NHRA: Some of the best memories that made 2015 season so memorable

(Photo courtesy NHRA)


With the 2015 NHRA season now in the books, it’s time to celebrate some of the great accomplishments and achievements that took place during the 24-race season.

Here are some of my favorite memories of the season, in no particular order.

After you’ve read through this, I’d welcome YOUR favorite memories of the 2015 NHRA season:

* Erica Enders was nothing short of amazing with her penchant for near-perfect reaction times. It was that prowess that not only helped her win several races, but also led to her winning her second consecutive Pro Stock championship. You go, girl!

* Antron Brown’s second Top Fuel championship in four years was a thing of beauty, especially with the way he began the six-race Countdown to the Championship with three straight wins. Through it all, Brown never lost his composure or became over-confident. He and his team were paragons of getting the job done in the trenches. Congrats to AB!

* We saw a change in the NHRA’s top office, as Tom Compton abruptly retired after 15 years. Long-time NHRA executive Peter Clifford was tabbed to replace Compton and has already made a number of strategic hires and continues to bring about change within the sanctioning body that will only make it stronger going forward. While I wish Tom well in retirement, I look forward to seeing the changes Peter makes to make the sport more visible and popular.

* NHRA announced that it was ending its more than decade-long relationship with ESPN one year early (contract was due to expire after the 2016 season) and would have all 23 races in 2016 televised by either Fox Sports or Fox Sports 1. That Fox will televise NHRA races in more reasonable time slots – rather than the previous penchant to televise late at night or the wee hours in the morning – should help in attracting new fans or bringing back old fans.

* At the age of 66, 16-time Funny Car champ John Force continues to amaze. Yes, he is not used to finishing seventh, or having just two wins all season, as he did in 2015. But given all the changeover Force and his four-team operation had to begin the season, particularly with the change from Ford to Chevy and Castrol to Peak, it was inevitable there would be growing pains. With continuity back and not having to spend time chasing sponsorship, look for John to have a significantly better season in 2016. And don’t rule out a 17th championship.

* After years of trying, Del Worsham finally captured his first career Funny Car championship this season. Any championship is a noteworthy accomplishment, but Worsham’s crown this year was historic. Adding to the Top Fuel title he won in 2011, Worsham joins retired veterans Kenny Bernstein and Gary Scelzi as the only drivers in NHRA history to win championships in both Top Fuel and Funny Car in their respective careers.

* What can you say about 32-year-old Andrew Hines other than he’s amazing? Hines also made history in 2015, winning a second straight Pro Stock Motorcycle championship, but more importantly, becoming the youngest driver in NHRA annals to earn five championships in a career.

* Speaking of Pro Stock Motorcycle, my hat’s off to Jerry Savoie. The 53-year-old Louisiana alligator farmer essentially took three decades off from racing to build up his thriving business. Once things were solid, he came back to play on the NHRA circuit and his performance this season was outstanding. He gave Hines a real run for the championship and almost pulled it off.

* Alan Johnson Racing was dealt a devastating blow when it had its season funding pulled by primary sponsor Al-Anabi Racing just a couple of weeks before the start of the 2015 campaign. To its credit, AJR soldiered on, including winning the season-opener at Pomona, California. The team essentially raced race-to-race from a financial standpoint, pulling together piecemeal sponsorships for each event. But the well ran dry at the most inopportune time, and AJR was forced to suspend operations at the start of the Countdown to the Championship. Driver Shawn Langdon was able to pick up a ride in the Countdown with Don Schumacher Racing, including winning Sunday’s season-ending race. That means Langdon bookended a very trying season with wins to start and end the 2015 campaign – and still managed to finish a very respectable sixth place in the final standings.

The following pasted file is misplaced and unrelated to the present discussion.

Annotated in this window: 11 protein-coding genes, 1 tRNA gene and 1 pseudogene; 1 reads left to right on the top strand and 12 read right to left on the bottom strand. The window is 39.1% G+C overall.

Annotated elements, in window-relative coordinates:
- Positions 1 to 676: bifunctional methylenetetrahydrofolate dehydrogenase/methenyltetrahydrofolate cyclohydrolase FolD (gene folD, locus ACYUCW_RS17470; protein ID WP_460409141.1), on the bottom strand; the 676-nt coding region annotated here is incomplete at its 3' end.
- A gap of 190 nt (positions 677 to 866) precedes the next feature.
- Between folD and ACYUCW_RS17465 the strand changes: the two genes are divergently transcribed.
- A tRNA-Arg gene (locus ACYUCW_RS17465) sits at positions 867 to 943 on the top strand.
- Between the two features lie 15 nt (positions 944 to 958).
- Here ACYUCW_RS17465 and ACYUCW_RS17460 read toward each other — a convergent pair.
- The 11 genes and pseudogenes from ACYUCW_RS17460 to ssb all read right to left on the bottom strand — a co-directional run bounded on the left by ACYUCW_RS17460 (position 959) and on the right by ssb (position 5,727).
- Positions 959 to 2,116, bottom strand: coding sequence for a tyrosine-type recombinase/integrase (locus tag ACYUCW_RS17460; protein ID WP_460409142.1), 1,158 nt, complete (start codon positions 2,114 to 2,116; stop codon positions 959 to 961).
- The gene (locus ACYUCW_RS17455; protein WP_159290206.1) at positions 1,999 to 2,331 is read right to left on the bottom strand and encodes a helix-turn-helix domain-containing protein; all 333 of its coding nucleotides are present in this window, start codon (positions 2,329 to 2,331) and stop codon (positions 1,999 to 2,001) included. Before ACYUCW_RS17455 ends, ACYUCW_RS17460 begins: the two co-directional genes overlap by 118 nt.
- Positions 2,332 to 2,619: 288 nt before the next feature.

* The winningest driver in Top Fuel history, Tony Schumacher (78 wins), looked to earn his ninth championship, but it was not to be. Teammate Antron Brown was just too strong, and Schumacher ultimately finished second. Two bright spots in Top Fuel were Richie Crampton, who finished third, as well as the return to full-time racing of Larry Dixon, who finished fourth.

* “Fast Jack” Beckman did everything he could to try and earn his second Funny Car championship in four years. He gave eventual champ Del Worsham a strong battle during the Countdown, but ultimately finished second to Worsham. Perhaps the biggest highlight of Beckman’s seven-win season was how he swept through the U.S. Nationals.

* It was also good to see Tommy Johnson Jr., make a huge comeback, finishing third in the final standings. On the flip side, one of the sport’s rising stars, Courtney Force, had somewhat of an off year, failing to qualify for the Countdown (still managed to finish 11th).

* In Pro Stock, it was good to see the resurgence of veteran drivers including Greg Anderson and Larry Morgan, as well as the upstart performance of young drivers such as Chris McGaha and Drew Skillman (finished fourth and fifth, respectively).

* In Pro Stock Motorcycle, we also saw strong performances throughout the season from several drivers, most notably Karen Stoffer, Chip Ellis, Matt Smith, Eddie Krawiec and Hector Arana Jr.

There were so many more highlights during the 2015 season that, as is usual, one season is now over – and it’s less than three months before the new season begins.

There will be off-season testing, rule changes, team personnel changes and looking back at what worked – and what didn’t – for every team this past season, and how to make things even better in 2016.

I don’t know about you, but the off-season has already been too long (just one day). I’m ready to go racing again. Let’s hope the season-opener at Pomona comes quick!

Follow @JerryBonkowski

Strong rebounds for Alex Palou, Chip Ganassi amid some disappointments in the Indy 500


INDIANAPOLIS – Alex Palou had not turned a wheel wrong the entire Month of May at the Indy 500 until Rinus VeeKay turned a wheel into the Chip Ganassi Racing pole-sitter leaving pit road on Lap 94.

“There is nothing I could have done there,” Palou told NBC Sports. “It’s OK, when it is my fault or the team’s fault because everybody makes mistakes. But when there is nothing, you could have done differently there, it feels bad and feels bad for the team.”